View Full Version : K-Bay P-3C Orions will be replaced

03-10-08, 09:11 AM
Posted on: Monday, March 10, 2008

K-Bay P-3C Orions will be replaced

By William Cole
Advertiser Military Writer

The Navy plans to base 18 P-8A Poseidon jets at Kane'ohe Bay as replacements for the venerable P-3C Orion turboprop, a move that would result in fewer airplanes and personnel at the Marine Corps base, slightly more noise, and an investment of $169 million for infrastructure upgrades.

The Navy said in a draft environmental impact statement that it wants to begin replacing the aging Orions in its fleet no later than 2012 and have the process completed by 2019.

Under the "preferred" basing plan released Friday, 84 Poseidons would replace 120 of the older Orions at these bases: Kane'ohe Bay; Jacksonville, Fla.; and Whidbey Island, Wash. There also would be periodic squadron detachment to North Island, Calif.

Originally designed for hunting Soviet submarines, the P-3 Orion has been the Navy's frontline maritime patrol plane since the 1960s. The most capable Orion version is the P-3C, first delivered to the Navy in 1969.

After the 9/11 attacks, the Orion, with its long range, was pressed into overland service in Afghanistan, and Patrol Squad-ron 9, or VP-9, out of Kane'ohe Bay, conducted imaging, long-range targeting and firing of Stand-Off Land Attack missiles against Taliban and al-Qaida targets.

The Hawai'i-based Patrol Squadron 47 now is in Tallil, Iraq, with more than 350 sailors, using sophisticated surveillance sensors on missions in support of ground troops.

The Poseidon is a military version of the Boeing 737 commercial jet. Kane'ohe Bay would receive three squadrons with six of the planes in each squadron.

The Navy said the Poseidon is its "next generation" maritime patrol aircraft, and it has increased mission capabilities.

"The (P-8A) offers advantages over the P-3C in that it would increase mission reliability while requiring a smaller force and less maintenance infrastructure," the environmental report said.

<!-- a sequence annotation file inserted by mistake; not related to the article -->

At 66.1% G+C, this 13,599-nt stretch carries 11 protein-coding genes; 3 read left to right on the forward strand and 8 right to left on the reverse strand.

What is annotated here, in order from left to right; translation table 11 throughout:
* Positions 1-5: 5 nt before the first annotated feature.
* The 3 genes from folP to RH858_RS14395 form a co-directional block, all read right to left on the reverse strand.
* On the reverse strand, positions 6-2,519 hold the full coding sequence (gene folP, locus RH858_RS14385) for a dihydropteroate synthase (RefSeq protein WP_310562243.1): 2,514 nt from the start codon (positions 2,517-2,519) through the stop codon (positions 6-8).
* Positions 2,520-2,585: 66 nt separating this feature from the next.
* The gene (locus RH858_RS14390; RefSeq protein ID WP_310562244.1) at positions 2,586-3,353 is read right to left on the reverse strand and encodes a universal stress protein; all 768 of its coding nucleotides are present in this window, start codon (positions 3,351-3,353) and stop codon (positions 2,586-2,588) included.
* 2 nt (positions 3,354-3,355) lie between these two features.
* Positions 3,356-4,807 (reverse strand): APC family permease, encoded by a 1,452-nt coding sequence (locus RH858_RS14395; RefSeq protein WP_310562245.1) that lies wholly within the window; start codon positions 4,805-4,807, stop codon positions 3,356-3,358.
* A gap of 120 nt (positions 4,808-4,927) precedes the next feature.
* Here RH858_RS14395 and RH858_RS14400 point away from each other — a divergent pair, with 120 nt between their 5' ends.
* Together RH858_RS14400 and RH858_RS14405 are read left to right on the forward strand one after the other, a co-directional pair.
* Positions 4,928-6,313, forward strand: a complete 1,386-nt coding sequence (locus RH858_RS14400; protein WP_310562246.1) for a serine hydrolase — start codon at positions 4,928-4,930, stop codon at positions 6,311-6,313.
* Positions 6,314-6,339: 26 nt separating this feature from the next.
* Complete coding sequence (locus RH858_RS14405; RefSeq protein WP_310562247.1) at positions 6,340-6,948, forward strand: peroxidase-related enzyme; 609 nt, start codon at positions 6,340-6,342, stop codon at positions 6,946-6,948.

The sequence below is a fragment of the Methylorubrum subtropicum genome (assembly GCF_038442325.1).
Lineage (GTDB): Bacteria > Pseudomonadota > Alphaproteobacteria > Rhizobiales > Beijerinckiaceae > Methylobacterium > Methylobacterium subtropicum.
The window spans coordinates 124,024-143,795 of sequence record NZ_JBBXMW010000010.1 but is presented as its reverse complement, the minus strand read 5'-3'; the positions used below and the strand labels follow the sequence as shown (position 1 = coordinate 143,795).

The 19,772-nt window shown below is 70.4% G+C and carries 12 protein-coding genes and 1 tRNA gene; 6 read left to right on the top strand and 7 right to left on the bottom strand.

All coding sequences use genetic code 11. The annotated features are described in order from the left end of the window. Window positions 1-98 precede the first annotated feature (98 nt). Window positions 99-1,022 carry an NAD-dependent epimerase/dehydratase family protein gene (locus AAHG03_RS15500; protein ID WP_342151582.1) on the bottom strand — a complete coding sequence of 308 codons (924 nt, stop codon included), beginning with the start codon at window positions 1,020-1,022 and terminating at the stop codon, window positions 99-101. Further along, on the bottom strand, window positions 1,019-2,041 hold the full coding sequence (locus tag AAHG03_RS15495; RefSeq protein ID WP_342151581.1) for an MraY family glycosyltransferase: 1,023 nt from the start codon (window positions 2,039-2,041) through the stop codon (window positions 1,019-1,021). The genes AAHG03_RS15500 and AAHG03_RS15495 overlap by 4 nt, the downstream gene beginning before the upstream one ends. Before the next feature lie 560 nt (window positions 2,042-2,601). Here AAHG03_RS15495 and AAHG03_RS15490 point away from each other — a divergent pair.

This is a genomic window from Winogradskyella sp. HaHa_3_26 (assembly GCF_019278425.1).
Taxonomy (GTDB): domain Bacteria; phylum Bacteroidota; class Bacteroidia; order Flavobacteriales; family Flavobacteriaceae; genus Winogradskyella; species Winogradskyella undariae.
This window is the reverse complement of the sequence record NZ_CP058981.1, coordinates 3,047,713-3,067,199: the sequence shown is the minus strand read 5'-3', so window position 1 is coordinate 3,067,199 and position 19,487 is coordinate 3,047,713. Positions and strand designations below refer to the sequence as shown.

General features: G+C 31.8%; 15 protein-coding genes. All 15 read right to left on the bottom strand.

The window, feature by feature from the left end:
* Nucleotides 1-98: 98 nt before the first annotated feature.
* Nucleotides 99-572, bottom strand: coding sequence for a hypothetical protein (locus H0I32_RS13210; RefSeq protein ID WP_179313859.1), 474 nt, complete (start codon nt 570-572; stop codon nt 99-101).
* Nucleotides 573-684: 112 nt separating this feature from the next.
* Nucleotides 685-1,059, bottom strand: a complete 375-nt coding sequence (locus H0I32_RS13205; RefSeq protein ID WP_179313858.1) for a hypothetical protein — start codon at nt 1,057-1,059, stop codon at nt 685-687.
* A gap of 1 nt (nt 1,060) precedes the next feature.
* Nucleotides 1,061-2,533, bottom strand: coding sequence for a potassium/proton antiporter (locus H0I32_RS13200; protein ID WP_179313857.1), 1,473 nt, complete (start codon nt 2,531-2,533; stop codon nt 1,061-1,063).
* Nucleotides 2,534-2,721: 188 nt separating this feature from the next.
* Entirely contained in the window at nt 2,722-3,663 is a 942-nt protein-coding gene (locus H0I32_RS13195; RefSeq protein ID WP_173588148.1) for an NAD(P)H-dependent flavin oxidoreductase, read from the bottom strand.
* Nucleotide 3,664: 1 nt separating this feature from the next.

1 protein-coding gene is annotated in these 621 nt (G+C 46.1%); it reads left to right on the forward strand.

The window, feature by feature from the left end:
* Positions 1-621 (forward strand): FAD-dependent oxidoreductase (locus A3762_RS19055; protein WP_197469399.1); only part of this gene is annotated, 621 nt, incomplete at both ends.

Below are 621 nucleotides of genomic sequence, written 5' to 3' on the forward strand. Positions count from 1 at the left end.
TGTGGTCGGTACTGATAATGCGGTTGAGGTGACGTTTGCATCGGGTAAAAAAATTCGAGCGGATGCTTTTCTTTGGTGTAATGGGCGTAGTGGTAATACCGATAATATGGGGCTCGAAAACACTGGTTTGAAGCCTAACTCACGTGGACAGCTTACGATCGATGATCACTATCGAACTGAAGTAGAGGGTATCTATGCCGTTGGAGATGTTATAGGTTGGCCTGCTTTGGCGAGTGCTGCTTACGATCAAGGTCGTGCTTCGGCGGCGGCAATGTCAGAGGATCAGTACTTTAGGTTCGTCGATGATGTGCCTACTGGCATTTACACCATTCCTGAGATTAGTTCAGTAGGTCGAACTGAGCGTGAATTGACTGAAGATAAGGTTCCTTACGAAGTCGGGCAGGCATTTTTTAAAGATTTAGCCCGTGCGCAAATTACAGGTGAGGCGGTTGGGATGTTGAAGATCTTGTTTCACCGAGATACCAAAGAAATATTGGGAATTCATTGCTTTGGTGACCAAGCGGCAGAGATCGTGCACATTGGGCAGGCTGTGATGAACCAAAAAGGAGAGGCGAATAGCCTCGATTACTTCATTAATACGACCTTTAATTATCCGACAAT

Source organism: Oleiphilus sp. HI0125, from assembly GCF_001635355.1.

Nearly a quarter of the Navy's fleet of 161 P-3 Orions were grounded in December due to fatigue in wing sections. The service said some of those planes were based at Kane'ohe Bay.

The Navy considered six alternatives in the environmental analysis for the new P-8A Poseidon, including a "no-action" alternative.

The report looked at having a permanent squadron detachment of Poseidons at Kane'ohe Bay, and two to three squadrons of six planes each, before deciding on the "preferred" alternative of three squadrons here.

Hickam Air Force Base was considered but eliminated as a potential home base because ordnance handling and storage next to Honolulu International Airport would not meet Defense Department safety criteria, and because there is not enough land and infrastructure to support the new planes.

Both the old and new planes can be armed with torpedoes, cruise missiles, bombs and mines.

The Navy will hold public hearings on the replacement aircraft plan and take public comment before reaching a final decision on basing. The Hawai'i hearing will be on April 1 at Castle High School, but Navy documents did not say at what hour. For more information, go to www.mmaeis.com/default.aspx.

The environmental report said the proposed action would mean replacing the older Orions with the new Poseidons at existing maritime patrol bases and allowing the use of existing infrastructure where possible.

The P-3C Orions operated from Barbers Point Naval Air Station before being shifted to Kane'ohe Bay.

According to the Navy report, each of the P-3C squadrons here has 346 personnel and nine primary aircraft. Under the replacement plan, each of the three squadrons at Kane'ohe Bay would have six planes and 166 personnel.

With additional support personnel, the total needed for the P-3Cs here is 1,641, according to the Navy. The environmental report predicts there will be 737 fewer personnel needed at Kane'ohe Bay with the replacement planes.

For the Hawai'i basing, $169 million in new construction would be required for upgrades including a new hangar, expanded parking apron and demolition of some existing infrastructure, including metal-frame warehouses.

While the two planes have different noise characteristics, the actual increase in noise would range from 1 to 2 decibels for the P-8A Poseidon, the Navy said.

"People at or in the immediate vicinity of (the Marine Corps base) would be exposed to slightly higher single-event noise levels during (P-8A) landings compared with current landing operations completed by P-3C aircraft," the report said.

Marine Corps Base Hawaii's workforce at Kane'ohe Bay includes 6,072 Marines, 2,765 sailors, and 2,340 civilians and contractors.

Reach William Cole at wcole@honoluluadvertiser.com.